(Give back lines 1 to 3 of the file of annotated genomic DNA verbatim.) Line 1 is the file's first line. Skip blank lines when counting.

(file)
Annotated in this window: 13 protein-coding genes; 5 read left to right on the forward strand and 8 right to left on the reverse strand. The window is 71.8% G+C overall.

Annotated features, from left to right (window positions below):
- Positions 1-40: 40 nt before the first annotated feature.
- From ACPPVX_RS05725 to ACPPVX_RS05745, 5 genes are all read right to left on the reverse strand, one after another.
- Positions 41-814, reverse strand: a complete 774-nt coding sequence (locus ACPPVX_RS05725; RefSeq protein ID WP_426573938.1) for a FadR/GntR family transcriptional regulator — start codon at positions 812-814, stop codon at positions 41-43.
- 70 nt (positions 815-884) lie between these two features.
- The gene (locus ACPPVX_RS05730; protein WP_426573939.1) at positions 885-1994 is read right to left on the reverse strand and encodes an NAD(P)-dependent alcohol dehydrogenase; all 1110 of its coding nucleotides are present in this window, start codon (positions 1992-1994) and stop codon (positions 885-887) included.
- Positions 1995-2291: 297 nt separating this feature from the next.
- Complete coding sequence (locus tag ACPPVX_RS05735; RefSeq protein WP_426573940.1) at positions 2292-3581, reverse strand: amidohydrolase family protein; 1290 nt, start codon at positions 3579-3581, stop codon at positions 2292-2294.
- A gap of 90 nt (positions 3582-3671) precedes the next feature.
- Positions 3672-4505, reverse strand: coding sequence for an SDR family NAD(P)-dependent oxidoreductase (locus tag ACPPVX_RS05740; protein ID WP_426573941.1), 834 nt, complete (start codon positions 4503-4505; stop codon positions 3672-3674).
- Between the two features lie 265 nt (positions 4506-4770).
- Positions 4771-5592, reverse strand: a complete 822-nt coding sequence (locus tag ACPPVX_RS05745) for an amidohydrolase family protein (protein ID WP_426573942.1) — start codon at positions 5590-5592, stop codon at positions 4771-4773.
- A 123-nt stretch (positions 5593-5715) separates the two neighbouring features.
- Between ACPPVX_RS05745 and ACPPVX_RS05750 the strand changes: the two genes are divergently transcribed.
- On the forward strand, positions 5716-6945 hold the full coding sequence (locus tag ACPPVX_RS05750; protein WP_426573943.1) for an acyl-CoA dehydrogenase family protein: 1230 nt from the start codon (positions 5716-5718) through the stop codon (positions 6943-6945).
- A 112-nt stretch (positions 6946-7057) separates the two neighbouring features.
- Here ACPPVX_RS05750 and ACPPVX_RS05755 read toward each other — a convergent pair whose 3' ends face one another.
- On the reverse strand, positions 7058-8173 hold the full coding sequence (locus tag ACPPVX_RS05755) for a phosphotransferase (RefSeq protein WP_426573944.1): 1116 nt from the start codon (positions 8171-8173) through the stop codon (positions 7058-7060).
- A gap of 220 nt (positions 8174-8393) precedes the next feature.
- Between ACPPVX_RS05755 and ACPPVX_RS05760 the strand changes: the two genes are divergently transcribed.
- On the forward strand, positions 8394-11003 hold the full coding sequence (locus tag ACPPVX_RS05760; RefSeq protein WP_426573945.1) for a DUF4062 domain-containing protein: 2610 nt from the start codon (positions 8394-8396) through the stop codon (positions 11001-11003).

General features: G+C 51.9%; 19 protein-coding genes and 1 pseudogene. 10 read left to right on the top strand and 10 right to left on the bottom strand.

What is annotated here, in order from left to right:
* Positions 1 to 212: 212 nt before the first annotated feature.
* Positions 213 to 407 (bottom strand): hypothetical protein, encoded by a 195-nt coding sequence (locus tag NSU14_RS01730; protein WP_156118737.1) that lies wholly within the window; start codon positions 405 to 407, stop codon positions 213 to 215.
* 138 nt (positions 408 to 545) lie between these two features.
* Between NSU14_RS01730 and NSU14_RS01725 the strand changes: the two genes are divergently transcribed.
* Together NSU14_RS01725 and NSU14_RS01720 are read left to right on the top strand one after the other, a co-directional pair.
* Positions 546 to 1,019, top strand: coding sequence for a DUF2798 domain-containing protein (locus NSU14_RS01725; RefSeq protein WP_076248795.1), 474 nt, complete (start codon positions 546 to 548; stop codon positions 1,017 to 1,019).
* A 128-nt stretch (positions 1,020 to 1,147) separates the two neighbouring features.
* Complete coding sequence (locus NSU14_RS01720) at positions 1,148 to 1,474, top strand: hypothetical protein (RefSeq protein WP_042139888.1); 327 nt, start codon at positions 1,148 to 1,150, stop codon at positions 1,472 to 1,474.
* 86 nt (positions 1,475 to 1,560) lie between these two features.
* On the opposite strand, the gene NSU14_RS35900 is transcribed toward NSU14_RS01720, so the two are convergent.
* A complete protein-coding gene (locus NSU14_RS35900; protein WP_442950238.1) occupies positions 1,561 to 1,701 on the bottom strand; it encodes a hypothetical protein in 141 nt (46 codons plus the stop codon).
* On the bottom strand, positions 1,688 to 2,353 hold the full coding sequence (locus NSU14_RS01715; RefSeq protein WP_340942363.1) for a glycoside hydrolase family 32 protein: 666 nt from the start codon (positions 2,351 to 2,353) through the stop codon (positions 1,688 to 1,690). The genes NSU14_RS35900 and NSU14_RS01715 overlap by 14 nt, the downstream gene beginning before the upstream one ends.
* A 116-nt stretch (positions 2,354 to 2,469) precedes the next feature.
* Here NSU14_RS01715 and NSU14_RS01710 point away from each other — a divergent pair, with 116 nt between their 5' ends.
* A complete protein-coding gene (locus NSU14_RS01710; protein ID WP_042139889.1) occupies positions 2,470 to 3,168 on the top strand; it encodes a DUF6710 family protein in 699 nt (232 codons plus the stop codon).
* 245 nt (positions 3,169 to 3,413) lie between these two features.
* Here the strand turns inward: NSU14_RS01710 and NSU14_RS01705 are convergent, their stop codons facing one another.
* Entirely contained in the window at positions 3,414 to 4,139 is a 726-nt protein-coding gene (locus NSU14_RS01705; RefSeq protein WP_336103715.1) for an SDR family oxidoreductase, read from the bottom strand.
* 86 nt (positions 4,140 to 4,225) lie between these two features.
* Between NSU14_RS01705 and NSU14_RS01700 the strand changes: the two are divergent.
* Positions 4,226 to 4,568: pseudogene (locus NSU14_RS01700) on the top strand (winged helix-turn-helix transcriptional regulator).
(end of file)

Annotated in this window: 13 protein-coding genes; 5 read left to right on the forward strand and 8 right to left on the reverse strand. The window is 71.8% G+C overall.

Annotated features, from left to right (window positions below):
- Positions 1-40: 40 nt before the first annotated feature.